To help people with this, we – along with partners London Rebuilding Society and Easy Town – are giving participants smart energy management tools so they can monitor the energy they use in their homes on their phone or computer.
So: free fuel (reducing their fuel poverty), detailed control of their energy use, greater disposable income and a stake in the low-carbon economy.
Now, that IS gold!
Our first households will be getting their kit installed soon. Stay tuned to see how they get on.
It's been a week of good broadcast coverage for our expert spokespeople. You can hear Harry Mayers from Energy Saving Trust Scotland giving energy tips in the home on BBC Radio Scotland show MacAuley and Co here
Keep your eyes peeled for Sarah Compo from our London office talking solar panels on The One Show in the next couple of weeks...
The UK’s first solar farm has been granted planning permission, and it is hoped that it will produce £462,000 a year from the Feed-in Tariff incentive.
35 Degrees, a Slough-based company, is planning to build the 1.5-megawatt peak capacity farm at the former Wheal Jane tin mine, near Truro in Cornwall. The plan is ambitious: there are plans for some 5,760 panels, standing in frames two metres above the ground, at a cost of £4 million.
Even though this is the first largest-scale solar farm to be built, planning permission was granted a mere 13 weeks after the application was made – fast by any standards. This nicely highlights the importance of local authorities in smoothing the path of a renewable future.
It’s not all sunshine though; there are potential problems that could result from light reflection, and numerous reports will have to be submitted to show how these problems will be mitigated.
There could be another issue: how will people take to solar panels on the landscape? Some people view wind turbines as being not aesthetically pleasing, and indeed the world’s largest windfarm has just been sited offshore. Will solar panels en masse prove any more acceptable to the public?
There is one school of thought that views solar panels and other renewables as things of beauty – even as art – so perhaps these solar farms might even become desirable landmarks in the unused ‘back yards’ of the UK.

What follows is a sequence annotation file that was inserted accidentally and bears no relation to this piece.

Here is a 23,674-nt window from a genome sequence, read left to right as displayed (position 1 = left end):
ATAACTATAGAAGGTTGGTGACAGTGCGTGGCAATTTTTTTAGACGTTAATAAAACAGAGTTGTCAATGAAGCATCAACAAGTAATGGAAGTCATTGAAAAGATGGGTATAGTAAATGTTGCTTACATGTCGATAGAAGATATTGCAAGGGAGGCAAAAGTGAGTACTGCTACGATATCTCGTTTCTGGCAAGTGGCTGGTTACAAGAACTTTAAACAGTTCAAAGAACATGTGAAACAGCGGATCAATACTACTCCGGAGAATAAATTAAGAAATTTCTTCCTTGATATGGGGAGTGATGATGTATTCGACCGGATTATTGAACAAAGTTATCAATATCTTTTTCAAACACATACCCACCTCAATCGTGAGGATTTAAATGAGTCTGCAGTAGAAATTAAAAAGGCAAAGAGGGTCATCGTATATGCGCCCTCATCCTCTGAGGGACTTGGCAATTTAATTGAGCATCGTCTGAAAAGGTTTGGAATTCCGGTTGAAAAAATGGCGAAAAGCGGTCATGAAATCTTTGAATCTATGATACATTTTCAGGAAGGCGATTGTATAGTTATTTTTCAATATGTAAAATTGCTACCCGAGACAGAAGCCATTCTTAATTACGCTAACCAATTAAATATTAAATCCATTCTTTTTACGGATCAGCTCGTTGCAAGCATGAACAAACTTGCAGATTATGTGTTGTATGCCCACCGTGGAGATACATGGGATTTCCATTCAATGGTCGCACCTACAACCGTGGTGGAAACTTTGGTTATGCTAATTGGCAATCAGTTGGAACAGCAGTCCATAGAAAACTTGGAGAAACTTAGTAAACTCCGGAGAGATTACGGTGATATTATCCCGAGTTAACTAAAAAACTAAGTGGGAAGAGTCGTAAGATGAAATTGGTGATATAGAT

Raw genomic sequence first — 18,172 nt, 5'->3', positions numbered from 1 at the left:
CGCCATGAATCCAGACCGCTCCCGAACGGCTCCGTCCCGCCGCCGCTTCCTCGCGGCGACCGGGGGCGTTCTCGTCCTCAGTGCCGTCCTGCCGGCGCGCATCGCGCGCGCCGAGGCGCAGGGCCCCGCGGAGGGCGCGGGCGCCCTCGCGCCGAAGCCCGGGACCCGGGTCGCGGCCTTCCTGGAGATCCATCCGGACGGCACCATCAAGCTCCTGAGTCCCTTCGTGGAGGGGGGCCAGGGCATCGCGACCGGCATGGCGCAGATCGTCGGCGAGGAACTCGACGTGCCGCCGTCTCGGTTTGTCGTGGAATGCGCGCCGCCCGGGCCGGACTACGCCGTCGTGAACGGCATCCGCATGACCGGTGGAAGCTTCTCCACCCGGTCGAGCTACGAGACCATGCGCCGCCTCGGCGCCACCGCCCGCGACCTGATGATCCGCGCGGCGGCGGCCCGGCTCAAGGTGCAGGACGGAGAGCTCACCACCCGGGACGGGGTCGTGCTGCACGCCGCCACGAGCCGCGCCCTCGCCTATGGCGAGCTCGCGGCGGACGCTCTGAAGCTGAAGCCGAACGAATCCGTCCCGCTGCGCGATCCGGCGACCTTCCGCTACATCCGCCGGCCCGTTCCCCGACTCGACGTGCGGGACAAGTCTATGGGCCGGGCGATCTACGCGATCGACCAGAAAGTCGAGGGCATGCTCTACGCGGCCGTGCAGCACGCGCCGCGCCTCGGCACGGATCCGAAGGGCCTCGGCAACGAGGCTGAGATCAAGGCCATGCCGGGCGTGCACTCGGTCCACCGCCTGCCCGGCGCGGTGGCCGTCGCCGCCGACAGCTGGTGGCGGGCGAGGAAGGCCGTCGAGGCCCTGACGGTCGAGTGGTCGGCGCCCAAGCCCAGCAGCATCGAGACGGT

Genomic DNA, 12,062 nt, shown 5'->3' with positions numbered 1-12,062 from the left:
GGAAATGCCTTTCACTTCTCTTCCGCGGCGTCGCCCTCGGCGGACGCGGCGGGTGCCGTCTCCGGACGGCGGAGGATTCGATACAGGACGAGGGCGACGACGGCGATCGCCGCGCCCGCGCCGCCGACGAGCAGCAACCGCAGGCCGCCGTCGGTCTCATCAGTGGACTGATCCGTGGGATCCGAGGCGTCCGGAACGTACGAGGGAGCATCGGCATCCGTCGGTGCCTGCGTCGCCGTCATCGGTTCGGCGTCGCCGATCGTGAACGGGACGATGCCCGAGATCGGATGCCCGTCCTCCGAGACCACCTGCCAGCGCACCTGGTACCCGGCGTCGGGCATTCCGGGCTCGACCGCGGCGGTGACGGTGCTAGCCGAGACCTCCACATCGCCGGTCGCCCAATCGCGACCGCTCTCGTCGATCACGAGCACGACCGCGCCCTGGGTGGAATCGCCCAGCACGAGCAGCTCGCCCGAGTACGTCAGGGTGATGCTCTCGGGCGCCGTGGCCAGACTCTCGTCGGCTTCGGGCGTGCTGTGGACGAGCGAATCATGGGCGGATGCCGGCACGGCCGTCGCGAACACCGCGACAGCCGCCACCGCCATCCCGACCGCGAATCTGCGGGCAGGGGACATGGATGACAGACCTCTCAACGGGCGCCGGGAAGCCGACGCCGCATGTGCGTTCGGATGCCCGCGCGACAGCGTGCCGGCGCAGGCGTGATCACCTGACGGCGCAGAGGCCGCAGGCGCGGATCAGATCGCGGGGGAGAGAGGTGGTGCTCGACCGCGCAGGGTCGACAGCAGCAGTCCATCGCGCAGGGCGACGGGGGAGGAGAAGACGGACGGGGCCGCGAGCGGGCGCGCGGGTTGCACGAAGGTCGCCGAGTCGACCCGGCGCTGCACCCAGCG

This question could also just be one of familiarity. Some argue that electricity power lines are ugly, but that because we are used to them we rarely complain. Indeed, in the children’s book The Iron Man, by the poet Ted Hughes, an electricity pylon becomes a magical live being for a little boy; the animated film The Iron Giant, based on it, was very popular and sparked no protests against pylons.
One thing is for sure, one way or the other: this solar farm in Cornwall is just the start. With a target of producing 15% of our energy through renewables by 2020, we are going to have plenty of chance to get used to renewable energy on our doorstep.
Anyone with at least a passing interest in energy efficiency who read Thursday’s Guardian may have had their interest piqued perhaps more than usual by the supplement slipped between the paper’s sections.
The Energy Saving Trust was high profile in Energy Solutions, which took a broad look at various elements of sustainable homes and products – our Chief Executive Philip Sellwood even providing the introduction.
“Energy prices are rising, so we have to become more self-sufficient; not only through simply using less energy in the first place, but also by selecting the most efficient appliances and products, and even becoming energy generators in our own homes through cash incentive schemes like feed-in tariffs,” said Philip.
The supplement also featured our very own Peter Bromage giving insight into the workings of the Energy Saving Trust Recommended (ESTR) scheme: “because of improving technologies, a product that is ESTR today may not pass muster in two years’ time. But that’s a healthy progression. It means we’re constantly reviewing our standards to ensure the consumer is getting the best value for money.”Remaining on the money theme, Philip discussed the potential economic advantages of a shift to a more energy-savvy economy. While he stated that “a little investment now can make a big difference in the future,” he added that steps must clearly be in place make sure barriers to people joining the ‘green economy’ are tackled.